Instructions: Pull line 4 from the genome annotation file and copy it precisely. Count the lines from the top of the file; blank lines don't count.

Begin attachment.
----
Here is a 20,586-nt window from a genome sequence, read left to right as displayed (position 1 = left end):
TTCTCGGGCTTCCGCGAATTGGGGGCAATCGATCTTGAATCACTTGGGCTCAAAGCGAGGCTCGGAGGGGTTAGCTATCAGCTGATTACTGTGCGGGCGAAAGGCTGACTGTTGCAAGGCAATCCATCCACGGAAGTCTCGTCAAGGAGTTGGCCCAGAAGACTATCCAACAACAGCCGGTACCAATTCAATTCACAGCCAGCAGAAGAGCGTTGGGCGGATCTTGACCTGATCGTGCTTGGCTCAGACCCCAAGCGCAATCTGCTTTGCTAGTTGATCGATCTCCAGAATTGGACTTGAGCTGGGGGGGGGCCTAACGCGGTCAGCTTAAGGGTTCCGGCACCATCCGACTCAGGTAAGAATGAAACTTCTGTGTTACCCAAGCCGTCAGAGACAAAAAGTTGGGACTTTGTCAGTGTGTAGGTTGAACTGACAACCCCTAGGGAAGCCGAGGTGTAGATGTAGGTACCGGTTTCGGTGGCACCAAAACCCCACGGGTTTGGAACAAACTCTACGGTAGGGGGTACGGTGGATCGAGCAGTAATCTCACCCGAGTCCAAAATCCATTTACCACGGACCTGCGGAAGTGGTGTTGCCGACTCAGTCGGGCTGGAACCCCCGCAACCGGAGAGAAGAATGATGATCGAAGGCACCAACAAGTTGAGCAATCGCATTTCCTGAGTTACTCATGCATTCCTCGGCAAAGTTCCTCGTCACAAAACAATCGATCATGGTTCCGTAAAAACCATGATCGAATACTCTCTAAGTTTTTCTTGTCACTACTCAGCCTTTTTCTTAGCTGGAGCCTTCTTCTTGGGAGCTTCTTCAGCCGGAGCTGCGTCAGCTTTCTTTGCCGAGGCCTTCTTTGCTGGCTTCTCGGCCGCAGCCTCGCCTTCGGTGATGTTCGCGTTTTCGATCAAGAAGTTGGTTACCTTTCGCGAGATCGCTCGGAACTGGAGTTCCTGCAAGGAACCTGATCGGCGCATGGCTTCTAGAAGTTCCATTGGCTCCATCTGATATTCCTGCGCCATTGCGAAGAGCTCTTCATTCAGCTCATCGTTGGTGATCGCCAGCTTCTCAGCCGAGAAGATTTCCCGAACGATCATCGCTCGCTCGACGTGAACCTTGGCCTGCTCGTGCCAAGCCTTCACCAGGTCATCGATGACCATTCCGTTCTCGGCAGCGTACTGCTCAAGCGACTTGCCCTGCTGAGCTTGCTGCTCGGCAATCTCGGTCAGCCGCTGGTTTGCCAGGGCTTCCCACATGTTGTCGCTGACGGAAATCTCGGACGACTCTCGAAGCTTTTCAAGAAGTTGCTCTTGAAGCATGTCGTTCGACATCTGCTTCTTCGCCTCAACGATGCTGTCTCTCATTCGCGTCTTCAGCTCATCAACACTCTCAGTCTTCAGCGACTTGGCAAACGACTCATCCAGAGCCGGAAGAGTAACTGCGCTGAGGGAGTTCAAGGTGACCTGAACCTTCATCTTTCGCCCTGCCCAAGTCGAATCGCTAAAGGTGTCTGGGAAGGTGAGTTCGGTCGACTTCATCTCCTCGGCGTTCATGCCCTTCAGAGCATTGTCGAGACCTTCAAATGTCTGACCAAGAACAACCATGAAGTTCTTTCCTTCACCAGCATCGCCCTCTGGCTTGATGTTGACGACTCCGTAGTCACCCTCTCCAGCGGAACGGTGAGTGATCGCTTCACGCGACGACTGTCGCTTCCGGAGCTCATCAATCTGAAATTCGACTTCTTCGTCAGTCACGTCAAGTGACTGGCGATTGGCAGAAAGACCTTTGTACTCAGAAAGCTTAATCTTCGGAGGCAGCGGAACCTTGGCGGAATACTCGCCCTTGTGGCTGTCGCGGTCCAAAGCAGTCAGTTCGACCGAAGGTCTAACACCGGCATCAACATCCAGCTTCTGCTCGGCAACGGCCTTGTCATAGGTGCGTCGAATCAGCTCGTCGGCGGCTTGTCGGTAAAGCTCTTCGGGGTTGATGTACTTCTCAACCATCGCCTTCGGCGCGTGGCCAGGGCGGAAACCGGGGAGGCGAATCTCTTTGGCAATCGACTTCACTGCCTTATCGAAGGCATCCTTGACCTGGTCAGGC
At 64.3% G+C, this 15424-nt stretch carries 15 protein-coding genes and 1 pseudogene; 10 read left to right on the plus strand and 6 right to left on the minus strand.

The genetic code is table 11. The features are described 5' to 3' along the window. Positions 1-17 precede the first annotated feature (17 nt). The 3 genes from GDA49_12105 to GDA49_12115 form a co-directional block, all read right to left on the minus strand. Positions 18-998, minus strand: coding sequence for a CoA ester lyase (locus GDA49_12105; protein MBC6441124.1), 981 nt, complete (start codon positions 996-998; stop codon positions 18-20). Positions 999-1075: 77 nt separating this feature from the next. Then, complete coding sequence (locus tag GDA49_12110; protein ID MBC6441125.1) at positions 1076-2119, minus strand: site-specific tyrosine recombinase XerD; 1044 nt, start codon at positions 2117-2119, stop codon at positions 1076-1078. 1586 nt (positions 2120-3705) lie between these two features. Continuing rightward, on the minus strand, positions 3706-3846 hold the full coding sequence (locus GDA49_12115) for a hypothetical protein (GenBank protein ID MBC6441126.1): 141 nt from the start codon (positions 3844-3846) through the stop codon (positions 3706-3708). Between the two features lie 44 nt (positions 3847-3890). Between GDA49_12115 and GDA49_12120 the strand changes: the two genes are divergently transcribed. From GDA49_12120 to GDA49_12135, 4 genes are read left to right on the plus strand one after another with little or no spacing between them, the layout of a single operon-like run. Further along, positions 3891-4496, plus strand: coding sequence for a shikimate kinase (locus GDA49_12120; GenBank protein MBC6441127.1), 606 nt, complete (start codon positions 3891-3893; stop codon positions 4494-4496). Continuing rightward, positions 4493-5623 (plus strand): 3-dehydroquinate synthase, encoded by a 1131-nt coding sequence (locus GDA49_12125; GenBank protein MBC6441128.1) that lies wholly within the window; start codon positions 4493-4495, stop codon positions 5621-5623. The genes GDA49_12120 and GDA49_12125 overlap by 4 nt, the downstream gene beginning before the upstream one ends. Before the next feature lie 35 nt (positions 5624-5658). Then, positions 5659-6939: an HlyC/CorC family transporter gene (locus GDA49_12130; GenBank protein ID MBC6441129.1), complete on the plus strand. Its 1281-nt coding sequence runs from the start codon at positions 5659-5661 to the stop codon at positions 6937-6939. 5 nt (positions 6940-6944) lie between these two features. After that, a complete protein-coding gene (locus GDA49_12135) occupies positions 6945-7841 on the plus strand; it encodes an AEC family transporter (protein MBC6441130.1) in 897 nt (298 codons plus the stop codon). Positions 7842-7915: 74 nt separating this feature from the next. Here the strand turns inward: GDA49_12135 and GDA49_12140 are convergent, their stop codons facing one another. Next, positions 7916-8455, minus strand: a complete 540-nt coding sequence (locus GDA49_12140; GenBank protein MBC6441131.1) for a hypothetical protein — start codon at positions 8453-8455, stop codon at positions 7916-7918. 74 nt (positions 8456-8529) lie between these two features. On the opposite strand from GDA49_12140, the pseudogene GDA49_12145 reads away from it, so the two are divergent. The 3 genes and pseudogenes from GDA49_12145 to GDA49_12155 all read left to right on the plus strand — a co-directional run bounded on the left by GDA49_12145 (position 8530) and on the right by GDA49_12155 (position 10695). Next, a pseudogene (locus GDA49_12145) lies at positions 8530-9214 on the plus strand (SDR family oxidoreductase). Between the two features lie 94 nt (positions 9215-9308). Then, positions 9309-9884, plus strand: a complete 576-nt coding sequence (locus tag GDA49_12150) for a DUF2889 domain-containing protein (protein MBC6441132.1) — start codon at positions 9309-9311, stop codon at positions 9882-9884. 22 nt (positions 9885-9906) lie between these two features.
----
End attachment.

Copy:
The genetic code is table 11. The features are described 5' to 3' along the window. Positions 1-17 precede the first annotated feature (17 nt). The 3 genes from GDA49_12105 to GDA49_12115 form a co-directional block, all read right to left on the minus strand. Positions 18-998, minus strand: coding sequence for a CoA ester lyase (locus GDA49_12105; protein MBC6441124.1), 981 nt, complete (start codon positions 996-998; stop codon positions 18-20). Positions 999-1075: 77 nt separating this feature from the next. Then, complete coding sequence (locus tag GDA49_12110; protein ID MBC6441125.1) at positions 1076-2119, minus strand: site-specific tyrosine recombinase XerD; 1044 nt, start codon at positions 2117-2119, stop codon at positions 1076-1078. 1586 nt (positions 2120-3705) lie between these two features. Continuing rightward, on the minus strand, positions 3706-3846 hold the full coding sequence (locus GDA49_12115) for a hypothetical protein (GenBank protein ID MBC6441126.1): 141 nt from the start codon (positions 3844-3846) through the stop codon (positions 3706-3708). Between the two features lie 44 nt (positions 3847-3890). Between GDA49_12115 and GDA49_12120 the strand changes: the two genes are divergently transcribed. From GDA49_12120 to GDA49_12135, 4 genes are read left to right on the plus strand one after another with little or no spacing between them, the layout of a single operon-like run. Further along, positions 3891-4496, plus strand: coding sequence for a shikimate kinase (locus GDA49_12120; GenBank protein MBC6441127.1), 606 nt, complete (start codon positions 3891-3893; stop codon positions 4494-4496). Continuing rightward, positions 4493-5623 (plus strand): 3-dehydroquinate synthase, encoded by a 1131-nt coding sequence (locus GDA49_12125; GenBank protein MBC6441128.1) that lies wholly within the window; start codon positions 4493-4495, stop codon positions 5621-5623. The genes GDA49_12120 and GDA49_12125 overlap by 4 nt, the downstream gene beginning before the upstream one ends. Before the next feature lie 35 nt (positions 5624-5658). Then, positions 5659-6939: an HlyC/CorC family transporter gene (locus GDA49_12130; GenBank protein ID MBC6441129.1), complete on the plus strand. Its 1281-nt coding sequence runs from the start codon at positions 5659-5661 to the stop codon at positions 6937-6939. 5 nt (positions 6940-6944) lie between these two features. After that, a complete protein-coding gene (locus GDA49_12135) occupies positions 6945-7841 on the plus strand; it encodes an AEC family transporter (protein MBC6441130.1) in 897 nt (298 codons plus the stop codon). Positions 7842-7915: 74 nt separating this feature from the next. Here the strand turns inward: GDA49_12135 and GDA49_12140 are convergent, their stop codons facing one another. Next, positions 7916-8455, minus strand: a complete 540-nt coding sequence (locus GDA49_12140; GenBank protein MBC6441131.1) for a hypothetical protein — start codon at positions 8453-8455, stop codon at positions 7916-7918. 74 nt (positions 8456-8529) lie between these two features. On the opposite strand from GDA49_12140, the pseudogene GDA49_12145 reads away from it, so the two are divergent. The 3 genes and pseudogenes from GDA49_12145 to GDA49_12155 all read left to right on the plus strand — a co-directional run bounded on the left by GDA49_12145 (position 8530) and on the right by GDA49_12155 (position 10695). Next, a pseudogene (locus GDA49_12145) lies at positions 8530-9214 on the plus strand (SDR family oxidoreductase). Between the two features lie 94 nt (positions 9215-9308). Then, positions 9309-9884, plus strand: a complete 576-nt coding sequence (locus tag GDA49_12150) for a DUF2889 domain-containing protein (protein MBC6441132.1) — start codon at positions 9309-9311, stop codon at positions 9882-9884. 22 nt (positions 9885-9906) lie between these two features.